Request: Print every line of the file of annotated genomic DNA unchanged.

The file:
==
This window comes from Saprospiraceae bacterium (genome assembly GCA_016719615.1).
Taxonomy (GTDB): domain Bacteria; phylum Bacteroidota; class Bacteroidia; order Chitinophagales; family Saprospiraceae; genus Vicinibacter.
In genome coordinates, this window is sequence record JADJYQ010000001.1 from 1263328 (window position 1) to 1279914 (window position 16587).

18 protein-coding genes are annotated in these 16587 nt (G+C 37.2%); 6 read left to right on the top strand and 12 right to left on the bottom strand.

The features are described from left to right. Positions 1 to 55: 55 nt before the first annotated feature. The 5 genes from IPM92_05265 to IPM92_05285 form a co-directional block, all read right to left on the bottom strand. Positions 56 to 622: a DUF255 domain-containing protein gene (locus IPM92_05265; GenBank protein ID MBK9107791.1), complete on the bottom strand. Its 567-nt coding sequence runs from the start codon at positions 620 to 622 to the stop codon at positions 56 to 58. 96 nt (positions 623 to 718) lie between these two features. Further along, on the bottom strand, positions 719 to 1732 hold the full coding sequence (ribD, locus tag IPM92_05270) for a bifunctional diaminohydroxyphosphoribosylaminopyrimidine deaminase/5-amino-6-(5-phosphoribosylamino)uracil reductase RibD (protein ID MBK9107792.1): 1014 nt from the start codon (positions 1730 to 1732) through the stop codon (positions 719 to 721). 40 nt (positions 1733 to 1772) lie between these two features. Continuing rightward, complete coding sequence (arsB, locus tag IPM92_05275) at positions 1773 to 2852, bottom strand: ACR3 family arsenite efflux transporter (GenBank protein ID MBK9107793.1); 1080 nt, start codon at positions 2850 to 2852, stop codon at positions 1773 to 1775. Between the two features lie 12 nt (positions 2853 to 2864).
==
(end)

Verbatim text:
This window comes from Saprospiraceae bacterium (genome assembly GCA_016719615.1).
Taxonomy (GTDB): domain Bacteria; phylum Bacteroidota; class Bacteroidia; order Chitinophagales; family Saprospiraceae; genus Vicinibacter.
In genome coordinates, this window is sequence record JADJYQ010000001.1 from 1263328 (window position 1) to 1279914 (window position 16587).

18 protein-coding genes are annotated in these 16587 nt (G+C 37.2%); 6 read left to right on the top strand and 12 right to left on the bottom strand.

The features are described from left to right. Positions 1 to 55: 55 nt before the first annotated feature. The 5 genes from IPM92_05265 to IPM92_05285 form a co-directional block, all read right to left on the bottom strand. Positions 56 to 622: a DUF255 domain-containing protein gene (locus IPM92_05265; GenBank protein ID MBK9107791.1), complete on the bottom strand. Its 567-nt coding sequence runs from the start codon at positions 620 to 622 to the stop codon at positions 56 to 58. 96 nt (positions 623 to 718) lie between these two features. Further along, on the bottom strand, positions 719 to 1732 hold the full coding sequence (ribD, locus tag IPM92_05270) for a bifunctional diaminohydroxyphosphoribosylaminopyrimidine deaminase/5-amino-6-(5-phosphoribosylamino)uracil reductase RibD (protein ID MBK9107792.1): 1014 nt from the start codon (positions 1730 to 1732) through the stop codon (positions 719 to 721). 40 nt (positions 1733 to 1772) lie between these two features. Continuing rightward, complete coding sequence (arsB, locus tag IPM92_05275) at positions 1773 to 2852, bottom strand: ACR3 family arsenite efflux transporter (GenBank protein ID MBK9107793.1); 1080 nt, start codon at positions 2850 to 2852, stop codon at positions 1773 to 1775. Between the two features lie 12 nt (positions 2853 to 2864).